3. PREDICT: What do you think will happen to Kiwala’o and Kamehameha now?
Kamehameha returned to his home district of Kohala, and he was there when Kalani’opu’u died in 1782. Kiwala’o took the stripped bones of his father to be placed with the remains of other ali`i in the royal burial house, Hale o Keawe, at Honaunau on the west coast of Hawai’i. Kamehameha and several of his fellow chiefs from western Hawai’i followed and settled watched at Kealakekua. The rivals met to drink awa and mourn the death of Kalani’opu’u, but this was only ritual politeness. The heart of the matter was in the redistribution (deciding who was to get the lands) of lands which always took place after the death of an important chief. Kiwala’o’s uncle Keawema’uhili took affairs into his own hands and made a division of land taking away land from Kamehameha and the western chiefs. Then Keoua, the younger brother of Kiwala’o, dressed himself for war and attacked Kamehameha’s men. The sovereignty (who would be the ali`i nui) of the island of Hawai’i was at stake, and some of Kamehameha’s allies left him for the more powerful party of Kiwala’o, Keoua, and Keawema’uhili.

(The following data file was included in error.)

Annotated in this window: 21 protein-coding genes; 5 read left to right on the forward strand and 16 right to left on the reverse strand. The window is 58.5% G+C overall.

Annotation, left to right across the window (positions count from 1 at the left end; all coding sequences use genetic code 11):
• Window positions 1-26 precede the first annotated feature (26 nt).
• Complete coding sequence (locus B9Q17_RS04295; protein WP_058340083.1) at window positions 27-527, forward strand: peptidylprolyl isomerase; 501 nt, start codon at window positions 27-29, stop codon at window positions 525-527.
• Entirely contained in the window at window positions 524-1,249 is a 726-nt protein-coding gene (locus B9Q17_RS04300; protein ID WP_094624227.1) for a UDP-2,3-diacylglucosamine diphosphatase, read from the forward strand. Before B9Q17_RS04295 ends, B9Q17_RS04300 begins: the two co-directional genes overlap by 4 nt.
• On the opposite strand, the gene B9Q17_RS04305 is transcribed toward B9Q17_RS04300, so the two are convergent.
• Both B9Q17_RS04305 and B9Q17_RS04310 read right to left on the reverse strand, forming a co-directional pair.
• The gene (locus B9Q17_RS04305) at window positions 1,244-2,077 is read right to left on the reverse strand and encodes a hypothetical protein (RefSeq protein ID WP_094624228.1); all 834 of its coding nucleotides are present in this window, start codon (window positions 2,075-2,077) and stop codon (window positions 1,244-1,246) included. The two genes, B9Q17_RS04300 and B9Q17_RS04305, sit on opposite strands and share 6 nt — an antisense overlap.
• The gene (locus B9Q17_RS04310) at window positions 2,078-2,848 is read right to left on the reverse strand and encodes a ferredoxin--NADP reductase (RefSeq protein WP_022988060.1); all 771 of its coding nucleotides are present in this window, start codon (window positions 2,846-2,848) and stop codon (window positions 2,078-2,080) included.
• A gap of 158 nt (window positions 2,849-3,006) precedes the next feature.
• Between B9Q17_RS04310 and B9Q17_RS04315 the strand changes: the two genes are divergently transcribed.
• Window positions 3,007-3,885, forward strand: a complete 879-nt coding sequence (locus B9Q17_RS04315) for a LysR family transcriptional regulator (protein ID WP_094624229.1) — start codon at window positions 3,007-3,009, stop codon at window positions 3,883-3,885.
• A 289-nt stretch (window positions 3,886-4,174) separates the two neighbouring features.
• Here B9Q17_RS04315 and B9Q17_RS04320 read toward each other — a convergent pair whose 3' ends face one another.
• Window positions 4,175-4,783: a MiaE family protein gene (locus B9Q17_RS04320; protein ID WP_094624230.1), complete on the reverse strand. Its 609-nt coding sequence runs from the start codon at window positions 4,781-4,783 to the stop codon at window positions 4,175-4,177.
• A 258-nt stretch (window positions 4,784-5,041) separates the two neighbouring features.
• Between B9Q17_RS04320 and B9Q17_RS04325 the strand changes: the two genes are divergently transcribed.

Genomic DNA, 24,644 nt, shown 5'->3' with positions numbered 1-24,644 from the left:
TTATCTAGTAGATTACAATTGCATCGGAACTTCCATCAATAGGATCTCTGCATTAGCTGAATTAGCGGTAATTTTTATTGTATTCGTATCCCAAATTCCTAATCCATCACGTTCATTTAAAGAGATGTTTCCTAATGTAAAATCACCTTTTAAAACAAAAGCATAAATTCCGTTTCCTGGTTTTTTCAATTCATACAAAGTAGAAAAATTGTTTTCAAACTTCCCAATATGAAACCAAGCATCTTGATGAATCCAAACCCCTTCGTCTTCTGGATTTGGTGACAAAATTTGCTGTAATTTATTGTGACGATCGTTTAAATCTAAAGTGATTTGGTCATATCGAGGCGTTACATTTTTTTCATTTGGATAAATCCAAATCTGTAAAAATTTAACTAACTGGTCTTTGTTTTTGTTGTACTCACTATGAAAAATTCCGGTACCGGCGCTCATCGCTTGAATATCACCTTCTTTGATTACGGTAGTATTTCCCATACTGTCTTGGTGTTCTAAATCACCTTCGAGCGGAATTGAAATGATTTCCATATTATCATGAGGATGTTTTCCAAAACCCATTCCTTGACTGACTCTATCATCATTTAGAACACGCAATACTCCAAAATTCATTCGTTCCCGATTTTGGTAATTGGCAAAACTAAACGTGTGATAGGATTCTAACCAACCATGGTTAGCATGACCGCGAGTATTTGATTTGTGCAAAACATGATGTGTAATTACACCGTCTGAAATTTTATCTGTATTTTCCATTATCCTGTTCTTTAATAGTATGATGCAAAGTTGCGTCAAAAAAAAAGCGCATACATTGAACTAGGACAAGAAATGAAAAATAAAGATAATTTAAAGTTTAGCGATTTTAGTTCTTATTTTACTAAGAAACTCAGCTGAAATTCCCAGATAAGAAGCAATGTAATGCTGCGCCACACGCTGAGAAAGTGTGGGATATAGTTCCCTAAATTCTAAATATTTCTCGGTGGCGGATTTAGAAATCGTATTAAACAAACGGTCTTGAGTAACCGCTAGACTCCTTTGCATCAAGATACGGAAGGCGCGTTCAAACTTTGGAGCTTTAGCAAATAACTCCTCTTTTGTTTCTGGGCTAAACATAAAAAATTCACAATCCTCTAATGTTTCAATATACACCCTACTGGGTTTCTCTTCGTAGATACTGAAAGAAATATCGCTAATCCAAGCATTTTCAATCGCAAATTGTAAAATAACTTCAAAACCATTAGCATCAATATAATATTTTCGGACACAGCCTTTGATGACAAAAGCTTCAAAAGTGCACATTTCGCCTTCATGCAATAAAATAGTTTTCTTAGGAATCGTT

4. _____________________________ died in 1782.
5. What did Keawema’uhili do after the death of Kalani’opu’u? Why did he do this?